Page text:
5. Contribution-minded. Apple has never been looking for people who just wanted to retire with a gold watch. They looked for people who defined themselves by what they contributed.

6. Engagement-minded. Most Americans, as many as two thirds, are not engaged in their work. Apple only hires people who are committed to the Apple vision.

7. Excellence-minded. According to the book "Steve Jobs" by Walter Isaacson, he was a perfectionist in everything he did. You literally had zero chance of being hired by Apple if you didn't have a passion for excellence.

It's not hard to believe Apple's outrageously successful track record once you consider the qualities they looked for in all of their employees.

I'd like to add three more attributes that salespeople should have. Like the seven above, these are soft skills.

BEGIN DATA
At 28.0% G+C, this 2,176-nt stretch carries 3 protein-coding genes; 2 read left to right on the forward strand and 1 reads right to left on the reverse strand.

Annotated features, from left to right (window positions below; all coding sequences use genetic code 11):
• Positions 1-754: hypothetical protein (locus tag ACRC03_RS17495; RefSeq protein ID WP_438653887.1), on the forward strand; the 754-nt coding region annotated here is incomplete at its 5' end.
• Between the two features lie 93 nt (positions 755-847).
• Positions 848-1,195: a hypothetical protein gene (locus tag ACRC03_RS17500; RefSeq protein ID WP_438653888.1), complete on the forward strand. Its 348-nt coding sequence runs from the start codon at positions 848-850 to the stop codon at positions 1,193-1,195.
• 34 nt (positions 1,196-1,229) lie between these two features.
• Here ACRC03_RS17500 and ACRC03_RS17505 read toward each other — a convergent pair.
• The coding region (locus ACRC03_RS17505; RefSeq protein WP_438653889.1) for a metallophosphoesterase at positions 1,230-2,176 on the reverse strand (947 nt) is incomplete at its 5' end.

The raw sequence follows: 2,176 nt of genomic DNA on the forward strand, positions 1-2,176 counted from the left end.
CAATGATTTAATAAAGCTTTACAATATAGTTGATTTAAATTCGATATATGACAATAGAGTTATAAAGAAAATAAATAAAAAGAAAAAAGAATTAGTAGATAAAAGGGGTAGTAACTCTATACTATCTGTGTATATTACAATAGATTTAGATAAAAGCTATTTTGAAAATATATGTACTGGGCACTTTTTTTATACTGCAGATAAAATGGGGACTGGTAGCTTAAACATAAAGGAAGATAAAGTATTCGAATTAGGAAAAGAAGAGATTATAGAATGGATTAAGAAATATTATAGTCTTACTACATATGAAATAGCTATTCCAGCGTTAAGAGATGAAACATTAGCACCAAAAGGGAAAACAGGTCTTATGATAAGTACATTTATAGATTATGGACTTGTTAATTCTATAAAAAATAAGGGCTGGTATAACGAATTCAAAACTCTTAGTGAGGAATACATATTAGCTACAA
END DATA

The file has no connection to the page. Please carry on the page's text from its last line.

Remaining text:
While they may be soft skills they are important and essential to achieving a record of sales excellence.

Here they are:

1. Problem-solver. If salespeople stopped selling and started solving customer problems, their sales would skyrocket. You see, your products and services are solutions to problems. If you're not uncovering and dollarizing customer problems you are not a problem solver.

2. Likable. To succeed in sales I believe you need to be easy to like because you're attractive, pleasant, and genial. People enjoy doing business with people they like - so you have to be likable.

3. Self-motivated. And remember the emphasis is on the word "Self." Being self-motivated gets you going and keeps you going and always striving to over achieve all of your personal and professional goals.

There are no shortcuts to long-term success in your career.

If you don't love what you're doing, why in the world are you doing it?

You can't become the person you're capable of becoming, if you're doing work you don't love.

And finally, it's pretty hard to be likable when you're doing work you don't like.